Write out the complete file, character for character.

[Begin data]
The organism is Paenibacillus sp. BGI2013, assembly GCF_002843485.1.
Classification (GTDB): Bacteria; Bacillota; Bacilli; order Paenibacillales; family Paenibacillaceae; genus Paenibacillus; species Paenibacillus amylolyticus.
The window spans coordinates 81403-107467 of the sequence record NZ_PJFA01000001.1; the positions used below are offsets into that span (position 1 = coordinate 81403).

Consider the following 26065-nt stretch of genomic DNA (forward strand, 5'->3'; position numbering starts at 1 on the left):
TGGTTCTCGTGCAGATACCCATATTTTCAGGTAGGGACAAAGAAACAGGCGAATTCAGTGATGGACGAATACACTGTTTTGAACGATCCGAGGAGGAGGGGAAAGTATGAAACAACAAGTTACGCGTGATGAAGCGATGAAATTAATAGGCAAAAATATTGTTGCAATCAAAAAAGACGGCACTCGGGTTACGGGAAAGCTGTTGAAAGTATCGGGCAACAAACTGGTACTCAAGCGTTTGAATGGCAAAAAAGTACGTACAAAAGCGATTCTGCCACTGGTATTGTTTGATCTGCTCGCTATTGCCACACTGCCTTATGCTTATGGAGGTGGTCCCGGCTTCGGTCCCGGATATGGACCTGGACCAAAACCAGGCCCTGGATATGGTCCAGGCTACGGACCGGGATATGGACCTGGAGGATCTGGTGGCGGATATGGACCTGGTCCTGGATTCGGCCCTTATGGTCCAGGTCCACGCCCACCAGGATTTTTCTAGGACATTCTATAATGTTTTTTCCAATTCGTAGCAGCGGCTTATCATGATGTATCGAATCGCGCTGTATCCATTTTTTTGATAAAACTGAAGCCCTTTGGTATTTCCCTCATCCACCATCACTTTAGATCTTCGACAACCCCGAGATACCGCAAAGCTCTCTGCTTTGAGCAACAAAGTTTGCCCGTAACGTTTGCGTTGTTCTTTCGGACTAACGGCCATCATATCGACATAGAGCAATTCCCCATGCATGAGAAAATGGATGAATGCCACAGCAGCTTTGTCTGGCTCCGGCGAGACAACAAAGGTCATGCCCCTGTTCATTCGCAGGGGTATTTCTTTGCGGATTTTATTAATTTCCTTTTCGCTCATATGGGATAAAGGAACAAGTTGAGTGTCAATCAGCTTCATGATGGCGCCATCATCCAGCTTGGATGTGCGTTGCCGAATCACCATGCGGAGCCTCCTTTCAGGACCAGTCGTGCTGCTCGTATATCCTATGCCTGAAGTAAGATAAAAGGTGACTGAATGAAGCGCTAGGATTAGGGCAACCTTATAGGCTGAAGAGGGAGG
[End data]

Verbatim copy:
The organism is Paenibacillus sp. BGI2013, assembly GCF_002843485.1.
Classification (GTDB): Bacteria; Bacillota; Bacilli; order Paenibacillales; family Paenibacillaceae; genus Paenibacillus; species Paenibacillus amylolyticus.
The window spans coordinates 81403-107467 of the sequence record NZ_PJFA01000001.1; the positions used below are offsets into that span (position 1 = coordinate 81403).

Consider the following 26065-nt stretch of genomic DNA (forward strand, 5'->3'; position numbering starts at 1 on the left):
TGGTTCTCGTGCAGATACCCATATTTTCAGGTAGGGACAAAGAAACAGGCGAATTCAGTGATGGACGAATACACTGTTTTGAACGATCCGAGGAGGAGGGGAAAGTATGAAACAACAAGTTACGCGTGATGAAGCGATGAAATTAATAGGCAAAAATATTGTTGCAATCAAAAAAGACGGCACTCGGGTTACGGGAAAGCTGTTGAAAGTATCGGGCAACAAACTGGTACTCAAGCGTTTGAATGGCAAAAAAGTACGTACAAAAGCGATTCTGCCACTGGTATTGTTTGATCTGCTCGCTATTGCCACACTGCCTTATGCTTATGGAGGTGGTCCCGGCTTCGGTCCCGGATATGGACCTGGACCAAAACCAGGCCCTGGATATGGTCCAGGCTACGGACCGGGATATGGACCTGGAGGATCTGGTGGCGGATATGGACCTGGTCCTGGATTCGGCCCTTATGGTCCAGGTCCACGCCCACCAGGATTTTTCTAGGACATTCTATAATGTTTTTTCCAATTCGTAGCAGCGGCTTATCATGATGTATCGAATCGCGCTGTATCCATTTTTTTGATAAAACTGAAGCCCTTTGGTATTTCCCTCATCCACCATCACTTTAGATCTTCGACAACCCCGAGATACCGCAAAGCTCTCTGCTTTGAGCAACAAAGTTTGCCCGTAACGTTTGCGTTGTTCTTTCGGACTAACGGCCATCATATCGACATAGAGCAATTCCCCATGCATGAGAAAATGGATGAATGCCACAGCAGCTTTGTCTGGCTCCGGCGAGACAACAAAGGTCATGCCCCTGTTCATTCGCAGGGGTATTTCTTTGCGGATTTTATTAATTTCCTTTTCGCTCATATGGGATAAAGGAACAAGTTGAGTGTCAATCAGCTTCATGATGGCGCCATCATCCAGCTTGGATGTGCGTTGCCGAATCACCATGCGGAGCCTCCTTTCAGGACCAGTCGTGCTGCTCGTATATCCTATGCCTGAAGTAAGATAAAAGGTGACTGAATGAAGCGCTAGGATTAGGGCAACCTTATAGGCTGAAGAGGGAGG